The next day began with a leisurely breakfast outside by the river followed by a short walk along the boardwalk which was nice for walking or jogging but otherwise rather unremarkable. We then set off to Dasaswamedh Ghat to explore the north ghats and also visit the famous temple the city was known for. The place was exactly as busy as it was the day before and we spent time looking around as the chaos always demands attention as there is so much to see just standing in place. It is at this time we met Raja, a ~15yr old kid who we tagged right away as smart and full of hustle. He offered to take us on his boat for a view of all the ghats from the Ganges. This is something we had wanted to do so, after the usual bargaining (settled on ₹ 2,000/~$35), we set off in a boat that had seen better days. But, compared to all others around, this one started up right away after a vigorous belching of black smoke. Varanasi from the water is a completely different experience as one finally sees the entire scope of the beautiful chaos around without actually being in it. As you will see from our pictures, the views are as breathtaking as they are varied. We cruised past the many ghats we had seen before and finally headed into the northern ones. As before, each had something unique to see and we spent a good hour slowly cruising up the river. It was then that we came to Manikarnika Ghat, also knows as the Burning Ghat, which is perhaps the most confronting one of all the ghats we had seen. It is here where a majority of the dead bodies are cremated and it begins with a view of a literal line on the ground of dead bodies, each wrapped in ceremonial cloth and adornments. Piles of firewood line the shore and pyres burn around the clock, sending their earthly ashes to the heavens. Hindus believe that being cremated and having one's ashes laid in the Ganges in Varanasi breaks the cycle of birth, death, and re-birth. In a culture that believes in Karmic death and paying for sins in multiple lifetimes, the breaking of the cycle (called moksha) is profound. Nothing could prepare me for this sight and again, it does cause one to reflect on their own life and mortality. We were also warned not to take any pictures as here it is forbidden.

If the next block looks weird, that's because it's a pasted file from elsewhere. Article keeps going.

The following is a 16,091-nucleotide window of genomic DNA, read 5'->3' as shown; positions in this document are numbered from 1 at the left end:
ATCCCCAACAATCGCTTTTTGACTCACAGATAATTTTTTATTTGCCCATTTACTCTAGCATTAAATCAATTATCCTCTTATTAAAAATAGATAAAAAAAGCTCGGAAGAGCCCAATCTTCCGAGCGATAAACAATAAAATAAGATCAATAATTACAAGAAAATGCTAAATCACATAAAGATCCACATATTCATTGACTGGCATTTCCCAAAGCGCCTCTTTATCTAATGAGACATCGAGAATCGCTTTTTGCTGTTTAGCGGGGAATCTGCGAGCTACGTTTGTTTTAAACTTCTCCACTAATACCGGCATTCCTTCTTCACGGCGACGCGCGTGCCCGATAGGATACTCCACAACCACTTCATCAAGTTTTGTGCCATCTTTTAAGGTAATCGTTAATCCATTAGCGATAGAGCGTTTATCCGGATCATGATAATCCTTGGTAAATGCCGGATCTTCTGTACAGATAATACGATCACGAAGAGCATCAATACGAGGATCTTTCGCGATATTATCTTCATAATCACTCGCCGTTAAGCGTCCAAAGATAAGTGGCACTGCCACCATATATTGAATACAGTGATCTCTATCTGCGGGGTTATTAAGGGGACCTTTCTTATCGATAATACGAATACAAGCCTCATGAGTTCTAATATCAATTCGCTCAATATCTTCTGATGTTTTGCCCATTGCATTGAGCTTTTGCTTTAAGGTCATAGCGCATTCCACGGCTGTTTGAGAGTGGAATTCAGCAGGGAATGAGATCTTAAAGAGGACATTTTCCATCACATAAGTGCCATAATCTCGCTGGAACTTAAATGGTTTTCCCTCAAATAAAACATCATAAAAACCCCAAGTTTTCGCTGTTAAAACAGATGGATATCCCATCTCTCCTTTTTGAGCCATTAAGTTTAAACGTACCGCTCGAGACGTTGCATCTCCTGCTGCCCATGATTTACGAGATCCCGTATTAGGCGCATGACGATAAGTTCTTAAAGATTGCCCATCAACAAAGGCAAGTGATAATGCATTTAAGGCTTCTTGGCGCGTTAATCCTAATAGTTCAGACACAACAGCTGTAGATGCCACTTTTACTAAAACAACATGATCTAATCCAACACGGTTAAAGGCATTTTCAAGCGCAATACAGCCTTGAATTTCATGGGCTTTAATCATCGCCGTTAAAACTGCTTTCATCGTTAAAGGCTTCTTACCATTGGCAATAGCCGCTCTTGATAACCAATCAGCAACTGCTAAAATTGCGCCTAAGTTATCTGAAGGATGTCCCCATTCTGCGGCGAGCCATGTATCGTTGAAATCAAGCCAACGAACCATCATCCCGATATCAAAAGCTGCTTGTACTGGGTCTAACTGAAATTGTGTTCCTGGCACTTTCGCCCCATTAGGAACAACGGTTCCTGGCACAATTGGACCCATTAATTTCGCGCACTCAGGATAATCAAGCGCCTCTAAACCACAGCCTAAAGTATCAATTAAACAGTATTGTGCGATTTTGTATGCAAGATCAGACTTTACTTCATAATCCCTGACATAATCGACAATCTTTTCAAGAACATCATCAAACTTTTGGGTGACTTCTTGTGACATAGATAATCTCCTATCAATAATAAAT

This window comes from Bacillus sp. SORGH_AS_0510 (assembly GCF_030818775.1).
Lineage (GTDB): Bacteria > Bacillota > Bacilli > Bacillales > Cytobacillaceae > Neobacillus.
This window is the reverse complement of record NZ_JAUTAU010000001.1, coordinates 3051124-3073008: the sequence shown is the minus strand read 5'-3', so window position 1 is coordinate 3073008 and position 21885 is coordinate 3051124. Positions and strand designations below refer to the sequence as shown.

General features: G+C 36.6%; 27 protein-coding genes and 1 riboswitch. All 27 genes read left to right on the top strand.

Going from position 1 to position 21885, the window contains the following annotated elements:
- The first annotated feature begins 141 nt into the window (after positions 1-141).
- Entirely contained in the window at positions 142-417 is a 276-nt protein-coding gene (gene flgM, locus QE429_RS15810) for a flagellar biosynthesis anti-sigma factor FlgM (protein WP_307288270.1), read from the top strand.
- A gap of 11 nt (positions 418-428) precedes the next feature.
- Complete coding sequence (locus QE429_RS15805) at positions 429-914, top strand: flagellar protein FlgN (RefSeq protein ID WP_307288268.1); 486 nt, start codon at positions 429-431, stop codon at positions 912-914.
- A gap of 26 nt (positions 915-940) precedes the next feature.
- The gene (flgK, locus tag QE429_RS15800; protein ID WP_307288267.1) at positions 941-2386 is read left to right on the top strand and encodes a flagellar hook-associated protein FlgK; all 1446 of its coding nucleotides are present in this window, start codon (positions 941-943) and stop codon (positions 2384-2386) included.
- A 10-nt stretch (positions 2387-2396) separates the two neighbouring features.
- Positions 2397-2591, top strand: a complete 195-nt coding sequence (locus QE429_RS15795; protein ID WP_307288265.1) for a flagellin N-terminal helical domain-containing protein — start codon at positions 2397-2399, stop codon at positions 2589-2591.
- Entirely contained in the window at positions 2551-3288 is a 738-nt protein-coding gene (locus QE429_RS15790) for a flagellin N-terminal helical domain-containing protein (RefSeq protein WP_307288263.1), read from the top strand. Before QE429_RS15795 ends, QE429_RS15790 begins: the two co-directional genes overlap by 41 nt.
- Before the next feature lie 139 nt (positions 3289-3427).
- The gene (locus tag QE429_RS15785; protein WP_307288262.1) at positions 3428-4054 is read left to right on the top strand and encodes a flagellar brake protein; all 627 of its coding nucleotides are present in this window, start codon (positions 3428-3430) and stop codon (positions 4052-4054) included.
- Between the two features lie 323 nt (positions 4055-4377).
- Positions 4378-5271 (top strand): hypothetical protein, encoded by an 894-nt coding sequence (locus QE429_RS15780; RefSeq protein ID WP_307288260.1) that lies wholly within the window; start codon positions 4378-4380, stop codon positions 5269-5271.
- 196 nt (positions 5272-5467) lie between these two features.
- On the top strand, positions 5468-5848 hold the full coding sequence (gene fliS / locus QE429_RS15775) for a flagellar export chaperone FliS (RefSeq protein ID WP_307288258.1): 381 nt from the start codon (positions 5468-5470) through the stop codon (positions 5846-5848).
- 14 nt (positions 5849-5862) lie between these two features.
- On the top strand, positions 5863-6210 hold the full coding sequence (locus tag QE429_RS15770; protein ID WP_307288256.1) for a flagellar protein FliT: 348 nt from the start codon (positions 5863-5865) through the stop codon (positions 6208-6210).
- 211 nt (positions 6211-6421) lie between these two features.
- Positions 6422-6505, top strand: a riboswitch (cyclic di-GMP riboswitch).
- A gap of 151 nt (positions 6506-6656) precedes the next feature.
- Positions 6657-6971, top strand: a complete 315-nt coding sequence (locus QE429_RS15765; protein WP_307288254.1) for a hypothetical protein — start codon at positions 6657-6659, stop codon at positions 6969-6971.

The morbid spell was finally broken as we sailed around the corner and came to Scindia Ghat in which a beautiful Shiva temple can be found lying partially submerged in the Ganges. Raja informed us that just next to this ghat was the best place to alight and walk up to the famous temple complex which we did. He took us up a very narrow alleyway to the entrance to the Shri Kashi Vishwanath temple, one dedicated to Shiva. There is an official entrance to the complex and one pays a modest fee to enter. As with most temples, you have to enter barefoot and there is a place to leave your shoes. But, Rajan insisted that we leave our shoes and bags at his friend's shop as it was safer and we would get priority access. Long story short, we got taken for another $30 but at least we did not have to carry our bags about. Camera are not allowed inside and photography is banned. The only advice we have is to just enjoy the beauty of the ancient temple and never give in to the many requests for rupees and the "special prayers" the priests will perform on your behalf.